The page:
Can’t upgrade Internet Explorer 6 but still want to enjoy the wonders of the [modern] internet? Grab Google Chrome Frame (IE addon).

Internet Explorer 6 is the epitome of all things evil on the internet. Released in 2001, when the web was primitive compared to what it is todays, IE6 lacks the support for many new web development technologies. If you ever discuss IE6 with a web developer you may be subject to a few profane words. dotTech it self has not escaped the IE6 curse: just recently I had to do some simple hacks to make dotTech more IE6 friendly.

Now IE6 being so crappy is not really the problem; it is almost 10 years old and there are two newer version of IE out there which improve web compatibility so it is hard to blame Microsoft for the technological mishaps of IE6. The problem is IE6 is still widely used by many people around the globe. Case in point: IE6 is the second most popular browser used by dotTechies (!!!!).While some people, who use IE6, cannot upgrade because of hardware limitations on their computers, research shows most people are limited to IE6 by their workplace and/or work related activities. To put it simply, corporations are making the public suffer because they don’t want to spend the big bucks to upgrade their outdated information systems. Well Google is aiming to change that.

Google has recently released an IE addon (works on IE 6/7/8) called Google Chrome Frame. According to Google, “Google Chrome Frame brings open web technologies and a speedy JavaScript engine to Internet Explorer”. In other words, Google Chrome Frame turns IE into… Google Chrome without ever forcing the user to ditch IE6 (think of IE Frame if you have Firefox to better understand this addon).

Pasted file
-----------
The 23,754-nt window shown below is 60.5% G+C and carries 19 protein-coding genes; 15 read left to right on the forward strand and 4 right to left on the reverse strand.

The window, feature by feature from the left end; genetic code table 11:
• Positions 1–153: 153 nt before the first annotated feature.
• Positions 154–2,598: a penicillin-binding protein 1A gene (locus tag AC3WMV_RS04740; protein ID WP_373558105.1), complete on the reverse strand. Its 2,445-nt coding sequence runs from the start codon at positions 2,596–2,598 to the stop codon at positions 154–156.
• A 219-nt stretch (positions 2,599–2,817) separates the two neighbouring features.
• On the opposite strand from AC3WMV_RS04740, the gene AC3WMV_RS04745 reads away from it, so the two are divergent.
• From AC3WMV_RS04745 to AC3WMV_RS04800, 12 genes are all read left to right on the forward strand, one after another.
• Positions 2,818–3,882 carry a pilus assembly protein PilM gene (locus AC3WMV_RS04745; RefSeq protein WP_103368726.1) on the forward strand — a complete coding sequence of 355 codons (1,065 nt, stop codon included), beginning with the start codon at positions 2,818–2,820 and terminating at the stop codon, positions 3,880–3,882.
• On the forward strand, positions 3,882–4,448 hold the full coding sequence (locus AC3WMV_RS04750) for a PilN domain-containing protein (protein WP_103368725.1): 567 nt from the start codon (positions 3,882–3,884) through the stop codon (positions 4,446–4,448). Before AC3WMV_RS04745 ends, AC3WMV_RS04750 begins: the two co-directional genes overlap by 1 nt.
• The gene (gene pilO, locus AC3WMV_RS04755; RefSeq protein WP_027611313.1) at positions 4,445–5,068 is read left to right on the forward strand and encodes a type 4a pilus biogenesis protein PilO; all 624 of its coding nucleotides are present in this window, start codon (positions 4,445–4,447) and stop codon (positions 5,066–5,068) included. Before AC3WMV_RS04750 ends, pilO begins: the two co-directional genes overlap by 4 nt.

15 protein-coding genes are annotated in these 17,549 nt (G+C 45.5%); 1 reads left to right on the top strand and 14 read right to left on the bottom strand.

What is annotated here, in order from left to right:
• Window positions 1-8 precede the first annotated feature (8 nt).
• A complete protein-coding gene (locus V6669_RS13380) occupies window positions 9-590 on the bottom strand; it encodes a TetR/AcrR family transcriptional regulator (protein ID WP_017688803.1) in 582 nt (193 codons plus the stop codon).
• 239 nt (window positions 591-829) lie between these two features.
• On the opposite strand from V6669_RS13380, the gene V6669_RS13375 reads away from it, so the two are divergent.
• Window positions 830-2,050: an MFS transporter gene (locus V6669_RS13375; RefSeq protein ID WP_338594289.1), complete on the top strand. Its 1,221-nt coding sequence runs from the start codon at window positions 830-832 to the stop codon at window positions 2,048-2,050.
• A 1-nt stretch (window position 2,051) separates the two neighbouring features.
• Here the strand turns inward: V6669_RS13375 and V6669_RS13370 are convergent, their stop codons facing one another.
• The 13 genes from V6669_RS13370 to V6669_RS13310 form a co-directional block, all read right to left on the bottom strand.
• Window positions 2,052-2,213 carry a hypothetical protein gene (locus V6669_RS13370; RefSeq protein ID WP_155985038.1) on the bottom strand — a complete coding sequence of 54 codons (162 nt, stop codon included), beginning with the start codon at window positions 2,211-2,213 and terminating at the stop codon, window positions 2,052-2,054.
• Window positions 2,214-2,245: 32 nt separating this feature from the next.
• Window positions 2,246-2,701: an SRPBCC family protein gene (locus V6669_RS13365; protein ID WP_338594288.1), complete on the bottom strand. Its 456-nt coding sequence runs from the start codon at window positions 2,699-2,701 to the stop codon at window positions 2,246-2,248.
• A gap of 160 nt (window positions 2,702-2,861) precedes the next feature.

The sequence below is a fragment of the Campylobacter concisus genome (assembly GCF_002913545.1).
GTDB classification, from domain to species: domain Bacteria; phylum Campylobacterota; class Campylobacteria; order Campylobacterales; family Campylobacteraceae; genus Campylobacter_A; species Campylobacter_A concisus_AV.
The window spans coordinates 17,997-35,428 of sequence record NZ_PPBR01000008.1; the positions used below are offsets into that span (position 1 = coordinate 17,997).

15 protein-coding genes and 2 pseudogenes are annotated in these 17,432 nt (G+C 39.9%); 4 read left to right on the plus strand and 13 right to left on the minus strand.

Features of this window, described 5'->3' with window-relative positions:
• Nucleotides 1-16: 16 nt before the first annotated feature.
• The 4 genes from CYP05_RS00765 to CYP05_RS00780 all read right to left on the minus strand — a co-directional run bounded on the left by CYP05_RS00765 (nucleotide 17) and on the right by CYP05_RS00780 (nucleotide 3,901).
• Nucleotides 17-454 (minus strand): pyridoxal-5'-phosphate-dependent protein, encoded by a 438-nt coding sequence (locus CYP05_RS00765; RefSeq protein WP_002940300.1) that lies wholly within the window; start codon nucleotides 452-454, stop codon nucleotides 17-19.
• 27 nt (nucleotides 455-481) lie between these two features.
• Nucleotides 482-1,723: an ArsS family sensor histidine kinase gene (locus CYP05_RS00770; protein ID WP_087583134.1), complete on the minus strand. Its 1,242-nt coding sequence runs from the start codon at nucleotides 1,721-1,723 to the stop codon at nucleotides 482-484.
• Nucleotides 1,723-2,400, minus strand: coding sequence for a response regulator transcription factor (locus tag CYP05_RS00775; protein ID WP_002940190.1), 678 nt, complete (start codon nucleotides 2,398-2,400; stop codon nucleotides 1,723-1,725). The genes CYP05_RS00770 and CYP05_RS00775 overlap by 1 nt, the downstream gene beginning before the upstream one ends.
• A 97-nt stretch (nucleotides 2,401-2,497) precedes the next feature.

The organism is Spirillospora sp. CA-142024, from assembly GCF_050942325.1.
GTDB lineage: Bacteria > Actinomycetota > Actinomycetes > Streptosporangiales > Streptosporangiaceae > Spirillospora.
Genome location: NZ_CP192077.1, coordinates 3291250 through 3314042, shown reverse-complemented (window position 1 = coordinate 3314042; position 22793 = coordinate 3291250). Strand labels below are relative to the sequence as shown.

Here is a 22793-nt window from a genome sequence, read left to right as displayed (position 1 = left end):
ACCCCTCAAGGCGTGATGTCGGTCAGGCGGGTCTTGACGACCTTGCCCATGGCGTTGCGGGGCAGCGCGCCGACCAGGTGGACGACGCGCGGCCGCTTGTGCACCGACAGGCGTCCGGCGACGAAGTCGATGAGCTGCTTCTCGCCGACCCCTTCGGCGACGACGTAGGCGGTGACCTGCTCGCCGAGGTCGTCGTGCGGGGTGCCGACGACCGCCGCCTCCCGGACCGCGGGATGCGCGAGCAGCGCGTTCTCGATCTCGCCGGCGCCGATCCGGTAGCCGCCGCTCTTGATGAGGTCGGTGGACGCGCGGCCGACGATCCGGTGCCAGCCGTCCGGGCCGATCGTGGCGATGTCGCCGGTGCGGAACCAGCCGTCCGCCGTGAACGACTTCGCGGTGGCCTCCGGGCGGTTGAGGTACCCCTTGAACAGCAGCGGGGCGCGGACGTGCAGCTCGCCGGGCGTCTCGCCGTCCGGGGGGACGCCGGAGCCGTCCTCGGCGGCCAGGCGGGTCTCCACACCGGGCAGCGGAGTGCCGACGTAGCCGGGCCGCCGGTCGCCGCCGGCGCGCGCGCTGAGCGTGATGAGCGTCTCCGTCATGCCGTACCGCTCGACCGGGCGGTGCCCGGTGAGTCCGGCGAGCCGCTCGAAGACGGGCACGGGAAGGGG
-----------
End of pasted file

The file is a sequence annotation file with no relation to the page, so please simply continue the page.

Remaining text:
Google Chrome Frame works in a simple, and un-disruptive, way. Web developers who believe Google Chrome Frame will generate a page much better than IE simply insert a meta tag in their pages. When an IE user, who has Google Chrome Frame installed, comes across that page, the page is automatically loaded using Google Chrome Frame instead of IE; if an IE user does not have Google Chrome Frame, he/she is given a message to consider downloading Google Chrome Frame. This developer-based approach to using Google Chrome Frame ensures Google Chrome Frame is undisruptive to those users that use IE6 for legacy systems which need IE6 to work (i.e. if a developer knows his/her website, web service, or other technology only works in IE6, he/she will not incorporate Google Chrome Frame into their website) but still enables the user to experience the pleasures of modern web technologies when applicable. This video explains it a lot better:

I don’t personally have IE6 (is it possible to even download now?) but reading around, I am told Google Chrome Frame has little to no effect on computer resource usage. In other words, you won’t see any significant increase in RAM or CPU usage when using Google Chrome Frame vs when using IE6 without it. Cool.

Now of course Microsoft does not appreciate Google planting trees in its backyard. Microsoft has publicly discouraged users from installed GFE because “Google Chrome Frame makes IE more insecure”. To backup up its claim, Microsoft has pointed to the vast security improvements made to IE8; and in their defense, Microsoft is right: IE8 is a very good browser on its own. However I believe GFE is better suited for IE6 (and to an extent IE7) users anyway; if you are using IE8 you probably don’t need/want GFE. So, if you are an IE6 (and IE7) user, I highly suggest you give GFE a try.

You can grab Google Chrome Frame from the following link:

Supported OS: Windows XP and above only

Google Chrome Frame homepage [download page]

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